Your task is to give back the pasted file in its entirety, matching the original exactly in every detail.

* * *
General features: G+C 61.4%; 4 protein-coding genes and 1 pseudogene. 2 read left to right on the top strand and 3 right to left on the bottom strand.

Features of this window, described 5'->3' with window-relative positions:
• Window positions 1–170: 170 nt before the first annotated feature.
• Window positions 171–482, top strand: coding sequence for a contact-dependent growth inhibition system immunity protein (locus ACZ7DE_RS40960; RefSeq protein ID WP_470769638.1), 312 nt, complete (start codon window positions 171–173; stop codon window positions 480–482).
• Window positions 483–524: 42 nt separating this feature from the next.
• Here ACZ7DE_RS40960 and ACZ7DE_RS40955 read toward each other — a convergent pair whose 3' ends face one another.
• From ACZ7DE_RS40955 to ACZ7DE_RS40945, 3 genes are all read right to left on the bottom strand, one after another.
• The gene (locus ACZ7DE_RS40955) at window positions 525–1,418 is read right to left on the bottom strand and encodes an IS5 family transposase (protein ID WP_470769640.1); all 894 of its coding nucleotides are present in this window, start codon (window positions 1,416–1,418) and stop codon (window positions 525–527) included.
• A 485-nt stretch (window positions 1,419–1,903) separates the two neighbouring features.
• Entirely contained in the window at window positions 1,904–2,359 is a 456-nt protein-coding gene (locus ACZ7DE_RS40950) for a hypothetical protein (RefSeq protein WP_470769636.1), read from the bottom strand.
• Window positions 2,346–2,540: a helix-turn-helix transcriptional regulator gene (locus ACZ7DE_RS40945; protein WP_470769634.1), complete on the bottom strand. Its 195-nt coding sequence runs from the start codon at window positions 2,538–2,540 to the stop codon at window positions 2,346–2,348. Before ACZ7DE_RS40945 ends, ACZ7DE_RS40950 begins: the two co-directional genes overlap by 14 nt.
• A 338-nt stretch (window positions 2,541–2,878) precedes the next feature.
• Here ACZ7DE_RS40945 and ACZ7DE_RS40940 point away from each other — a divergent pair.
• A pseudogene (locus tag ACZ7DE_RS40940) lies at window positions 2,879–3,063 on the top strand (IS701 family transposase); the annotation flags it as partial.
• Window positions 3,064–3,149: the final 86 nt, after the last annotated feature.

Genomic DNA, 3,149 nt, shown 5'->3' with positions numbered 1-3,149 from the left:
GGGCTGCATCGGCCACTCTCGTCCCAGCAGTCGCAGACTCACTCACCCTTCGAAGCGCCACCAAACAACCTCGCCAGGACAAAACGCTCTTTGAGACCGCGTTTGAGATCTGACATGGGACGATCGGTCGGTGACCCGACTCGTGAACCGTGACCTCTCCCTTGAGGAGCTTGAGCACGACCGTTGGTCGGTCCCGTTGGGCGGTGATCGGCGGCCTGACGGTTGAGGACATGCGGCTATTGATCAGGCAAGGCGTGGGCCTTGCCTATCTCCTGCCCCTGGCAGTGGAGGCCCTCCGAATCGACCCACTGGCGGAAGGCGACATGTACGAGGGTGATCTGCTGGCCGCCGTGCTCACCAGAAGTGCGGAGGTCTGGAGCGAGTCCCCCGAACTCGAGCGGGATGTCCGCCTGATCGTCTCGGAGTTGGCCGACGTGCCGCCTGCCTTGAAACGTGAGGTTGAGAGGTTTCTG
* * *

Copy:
General features: G+C 61.4%; 4 protein-coding genes and 1 pseudogene. 2 read left to right on the top strand and 3 right to left on the bottom strand.

Features of this window, described 5'->3' with window-relative positions:
• Window positions 1–170: 170 nt before the first annotated feature.
• Window positions 171–482, top strand: coding sequence for a contact-dependent growth inhibition system immunity protein (locus ACZ7DE_RS40960; RefSeq protein ID WP_470769638.1), 312 nt, complete (start codon window positions 171–173; stop codon window positions 480–482).
• Window positions 483–524: 42 nt separating this feature from the next.
• Here ACZ7DE_RS40960 and ACZ7DE_RS40955 read toward each other — a convergent pair whose 3' ends face one another.
• From ACZ7DE_RS40955 to ACZ7DE_RS40945, 3 genes are all read right to left on the bottom strand, one after another.
• The gene (locus ACZ7DE_RS40955) at window positions 525–1,418 is read right to left on the bottom strand and encodes an IS5 family transposase (protein ID WP_470769640.1); all 894 of its coding nucleotides are present in this window, start codon (window positions 1,416–1,418) and stop codon (window positions 525–527) included.
• A 485-nt stretch (window positions 1,419–1,903) separates the two neighbouring features.
• Entirely contained in the window at window positions 1,904–2,359 is a 456-nt protein-coding gene (locus ACZ7DE_RS40950) for a hypothetical protein (RefSeq protein WP_470769636.1), read from the bottom strand.
• Window positions 2,346–2,540: a helix-turn-helix transcriptional regulator gene (locus ACZ7DE_RS40945; protein WP_470769634.1), complete on the bottom strand. Its 195-nt coding sequence runs from the start codon at window positions 2,538–2,540 to the stop codon at window positions 2,346–2,348. Before ACZ7DE_RS40945 ends, ACZ7DE_RS40950 begins: the two co-directional genes overlap by 14 nt.
• A 338-nt stretch (window positions 2,541–2,878) precedes the next feature.
• Here ACZ7DE_RS40945 and ACZ7DE_RS40940 point away from each other — a divergent pair.
• A pseudogene (locus tag ACZ7DE_RS40940) lies at window positions 2,879–3,063 on the top strand (IS701 family transposase); the annotation flags it as partial.
• Window positions 3,064–3,149: the final 86 nt, after the last annotated feature.

Genomic DNA, 3,149 nt, shown 5'->3' with positions numbered 1-3,149 from the left:
GGGCTGCATCGGCCACTCTCGTCCCAGCAGTCGCAGACTCACTCACCCTTCGAAGCGCCACCAAACAACCTCGCCAGGACAAAACGCTCTTTGAGACCGCGTTTGAGATCTGACATGGGACGATCGGTCGGTGACCCGACTCGTGAACCGTGACCTCTCCCTTGAGGAGCTTGAGCACGACCGTTGGTCGGTCCCGTTGGGCGGTGATCGGCGGCCTGACGGTTGAGGACATGCGGCTATTGATCAGGCAAGGCGTGGGCCTTGCCTATCTCCTGCCCCTGGCAGTGGAGGCCCTCCGAATCGACCCACTGGCGGAAGGCGACATGTACGAGGGTGATCTGCTGGCCGCCGTGCTCACCAGAAGTGCGGAGGTCTGGAGCGAGTCCCCCGAACTCGAGCGGGATGTCCGCCTGATCGTCTCGGAGTTGGCCGACGTGCCGCCTGCCTTGAAACGTGAGGTTGAGAGGTTTCTG